UN Secretariat to study Chilcot Report on Iraq war – Haq


by Shamindra Ferdinando

The UN Secretariat would study Sir John Chilcot's Iraq Inquiry report and take into account any lessons that may relate to the UN's actions, Farhan Haq, Deputy Spokesperson for UNSG Ban Ki-moon told The Island on Thursday (July 7).

The UN Secretariat is considered the executive arm of the UN.

Haq was responding to a query whether the UNSG was likely to appoint a Panel of Experts (PoE), similar to the one which dealt with Sri Lanka, to probe atrocities committed in Iraq in the wake of 2003 US-UK led invasion. The UNSG announced the appointment of a PoE on Sri Lanka on June 22, 2010, about a year after the conclusion of the conflict.

Chilcot led committee concluded that the invasion was justified on the basis of false intelligence reports and the UK underestimated the scope of the military conflict and its consequences.

The POE on Sri Lanka led to Geneva Resolution 30/1 last October to establish a hybrid war crimes court.

The the UNSG Kofi Annan in Sept, 2004 declared that the US-UK led war on Iraq was illegal. Annan is quoted as having said that the invasion was not sanctioned by the UN security council or in accordance with the UN's founding charter.

Asked whether the UNSG would initiate an inquiry on the basis of the Iraq Inquiry report into atrocities allegedly committed by foreign forces deployed in Iraq, Deputy Spokesperson Haq said it (Chilcot Inquiry) was a national exercise.

"The Secretary-General notes that looking into decisions leading to momentous developments, such as the 2003 Iraq war, is an important effort in order to learn valuable lessons for policy makers." Deputy Spokesperson Haq was responding to a query whether UNSG would seek an explanation from UNHRC member UK in this regard.

Ban Ki-moon will step down on January 1, 2017.

Asked whether UNSG would request for a copy of Iraq Inquiry report from Chilcot, the Deputy Spokesperson explained the present day challenges faced by the government of Iraq. "On Iraq, the Secretary-General believes that we should first and foremost be forward looking and have the international community working as one to support the legitimate, democratically elected Government of Iraq in dealing with  considerable challenges ranging from fighting Da'esh (ISIS), humanitarian crisis, de-mining, rehabilitation, development to issues of national reconciliation as well as strengthening on Rule of Law and order and respect for human rights."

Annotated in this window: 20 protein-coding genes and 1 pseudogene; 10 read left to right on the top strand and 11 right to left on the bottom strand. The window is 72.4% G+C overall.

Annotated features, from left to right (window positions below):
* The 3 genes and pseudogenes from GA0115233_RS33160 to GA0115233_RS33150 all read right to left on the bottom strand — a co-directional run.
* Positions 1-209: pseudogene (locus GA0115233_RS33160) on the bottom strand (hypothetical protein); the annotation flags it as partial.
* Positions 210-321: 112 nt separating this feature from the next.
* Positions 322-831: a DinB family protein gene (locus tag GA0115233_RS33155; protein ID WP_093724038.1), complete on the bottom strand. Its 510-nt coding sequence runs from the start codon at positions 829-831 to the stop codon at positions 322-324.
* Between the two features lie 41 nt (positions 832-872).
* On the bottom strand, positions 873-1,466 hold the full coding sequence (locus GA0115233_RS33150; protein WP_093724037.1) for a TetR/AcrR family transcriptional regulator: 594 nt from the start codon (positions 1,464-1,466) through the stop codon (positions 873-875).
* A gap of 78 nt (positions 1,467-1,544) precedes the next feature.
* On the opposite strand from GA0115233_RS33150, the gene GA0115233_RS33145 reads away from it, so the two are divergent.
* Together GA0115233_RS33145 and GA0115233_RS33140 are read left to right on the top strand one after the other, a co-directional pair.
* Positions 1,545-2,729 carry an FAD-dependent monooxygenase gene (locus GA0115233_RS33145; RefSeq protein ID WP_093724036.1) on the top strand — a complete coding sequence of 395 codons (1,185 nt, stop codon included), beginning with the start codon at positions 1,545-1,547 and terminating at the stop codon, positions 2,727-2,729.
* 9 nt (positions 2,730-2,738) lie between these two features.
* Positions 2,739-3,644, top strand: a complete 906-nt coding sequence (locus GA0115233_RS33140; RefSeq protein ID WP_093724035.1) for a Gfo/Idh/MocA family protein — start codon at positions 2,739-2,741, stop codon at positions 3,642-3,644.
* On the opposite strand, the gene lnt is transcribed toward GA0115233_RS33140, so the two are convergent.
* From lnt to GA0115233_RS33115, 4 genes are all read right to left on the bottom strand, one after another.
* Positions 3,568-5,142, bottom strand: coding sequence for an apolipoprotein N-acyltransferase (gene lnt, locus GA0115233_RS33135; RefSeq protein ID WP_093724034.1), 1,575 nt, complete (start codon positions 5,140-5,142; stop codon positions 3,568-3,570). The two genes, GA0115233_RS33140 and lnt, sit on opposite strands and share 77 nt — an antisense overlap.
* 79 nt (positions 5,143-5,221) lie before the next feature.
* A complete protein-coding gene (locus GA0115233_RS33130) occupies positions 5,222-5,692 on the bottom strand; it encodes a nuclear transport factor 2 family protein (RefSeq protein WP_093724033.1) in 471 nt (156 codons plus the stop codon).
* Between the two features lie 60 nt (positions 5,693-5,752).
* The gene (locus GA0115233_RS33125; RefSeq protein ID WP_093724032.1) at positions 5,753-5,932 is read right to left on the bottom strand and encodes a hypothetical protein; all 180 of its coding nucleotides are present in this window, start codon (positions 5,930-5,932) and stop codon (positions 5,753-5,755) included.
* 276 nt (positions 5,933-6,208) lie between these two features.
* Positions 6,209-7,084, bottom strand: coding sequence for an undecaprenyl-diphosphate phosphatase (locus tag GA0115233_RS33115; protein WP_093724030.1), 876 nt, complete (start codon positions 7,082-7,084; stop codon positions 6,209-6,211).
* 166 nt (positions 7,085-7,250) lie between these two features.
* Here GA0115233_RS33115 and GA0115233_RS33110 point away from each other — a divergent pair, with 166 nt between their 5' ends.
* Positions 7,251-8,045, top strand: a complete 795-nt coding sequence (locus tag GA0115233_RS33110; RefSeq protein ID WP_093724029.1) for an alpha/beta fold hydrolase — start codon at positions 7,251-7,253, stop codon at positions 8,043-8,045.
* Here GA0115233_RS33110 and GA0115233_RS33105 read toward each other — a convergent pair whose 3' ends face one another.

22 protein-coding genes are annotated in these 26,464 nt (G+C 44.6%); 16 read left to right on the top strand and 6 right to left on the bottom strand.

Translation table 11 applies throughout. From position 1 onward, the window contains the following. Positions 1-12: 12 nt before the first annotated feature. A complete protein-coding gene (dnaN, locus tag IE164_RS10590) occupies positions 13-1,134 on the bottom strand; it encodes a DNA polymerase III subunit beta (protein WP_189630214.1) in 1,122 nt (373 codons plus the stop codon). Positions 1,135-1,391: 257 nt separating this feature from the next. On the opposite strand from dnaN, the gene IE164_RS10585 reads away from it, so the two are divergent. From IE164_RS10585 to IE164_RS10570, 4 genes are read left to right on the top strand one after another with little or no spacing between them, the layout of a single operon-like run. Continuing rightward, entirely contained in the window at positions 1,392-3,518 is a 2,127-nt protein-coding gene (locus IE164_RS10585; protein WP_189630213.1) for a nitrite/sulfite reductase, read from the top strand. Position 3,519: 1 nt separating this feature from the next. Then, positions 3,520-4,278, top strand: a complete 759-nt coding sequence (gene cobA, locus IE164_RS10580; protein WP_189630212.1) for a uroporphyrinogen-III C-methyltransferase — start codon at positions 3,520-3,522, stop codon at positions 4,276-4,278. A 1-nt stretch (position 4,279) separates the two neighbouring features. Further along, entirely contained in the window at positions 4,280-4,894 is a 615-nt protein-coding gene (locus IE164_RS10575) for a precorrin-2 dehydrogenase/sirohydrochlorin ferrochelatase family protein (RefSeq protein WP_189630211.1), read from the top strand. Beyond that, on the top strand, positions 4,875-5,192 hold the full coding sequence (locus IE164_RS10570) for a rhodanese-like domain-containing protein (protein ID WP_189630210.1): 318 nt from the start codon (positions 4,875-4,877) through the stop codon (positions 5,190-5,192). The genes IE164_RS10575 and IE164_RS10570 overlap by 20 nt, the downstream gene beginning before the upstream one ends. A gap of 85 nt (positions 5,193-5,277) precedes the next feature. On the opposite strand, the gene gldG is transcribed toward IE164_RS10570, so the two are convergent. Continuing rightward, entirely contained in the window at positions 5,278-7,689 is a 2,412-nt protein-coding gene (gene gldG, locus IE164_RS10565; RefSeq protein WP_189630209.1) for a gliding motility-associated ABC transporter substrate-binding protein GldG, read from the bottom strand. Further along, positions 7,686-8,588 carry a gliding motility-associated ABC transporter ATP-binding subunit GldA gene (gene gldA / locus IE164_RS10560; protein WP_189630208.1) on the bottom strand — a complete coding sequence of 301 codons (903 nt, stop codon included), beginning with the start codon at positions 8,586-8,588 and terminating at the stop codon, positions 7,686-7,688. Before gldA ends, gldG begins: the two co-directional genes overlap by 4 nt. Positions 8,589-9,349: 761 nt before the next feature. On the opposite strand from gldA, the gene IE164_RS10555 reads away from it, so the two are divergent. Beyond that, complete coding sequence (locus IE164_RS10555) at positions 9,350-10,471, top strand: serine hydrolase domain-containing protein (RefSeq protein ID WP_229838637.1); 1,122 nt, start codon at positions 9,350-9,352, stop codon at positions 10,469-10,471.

The British government indicated that there was no requirement to brief the Geneva-based United Nations Human Rights Council (UNHRC) regarding the Iraq Inquiry report.

Asked whether the UK as a member of the UNHRC, would brief the Geneva body regarding the report, a UK government spokesperson said; "This is an independent report and has now been made public."

Responding to whether the UK would set up special mechanisms to address accountability issues, the spokesperson said: "The UK Government has continued to learn lessons from a range of complex operations but we look forward to studying the specific findings Chilcot identifies and learning from them"

Meanwhile, a London Metropolitan Police Service Spokesperson said: "The Chilcot Inquiry has not referred any matters to police for criminal investigation at any stage in their work" The spokesperson was responding to a query whether Scotland Yard’s war crimes unit has the authority to probe those who had been named in the report.

The Island obtained comments from respective spokespersons via the British High Commission in Colombo.

The Office of the High Commissioner for Human Rights is yet to respond to several questions we posed in respect of its response to the Iraq Inquiry report.

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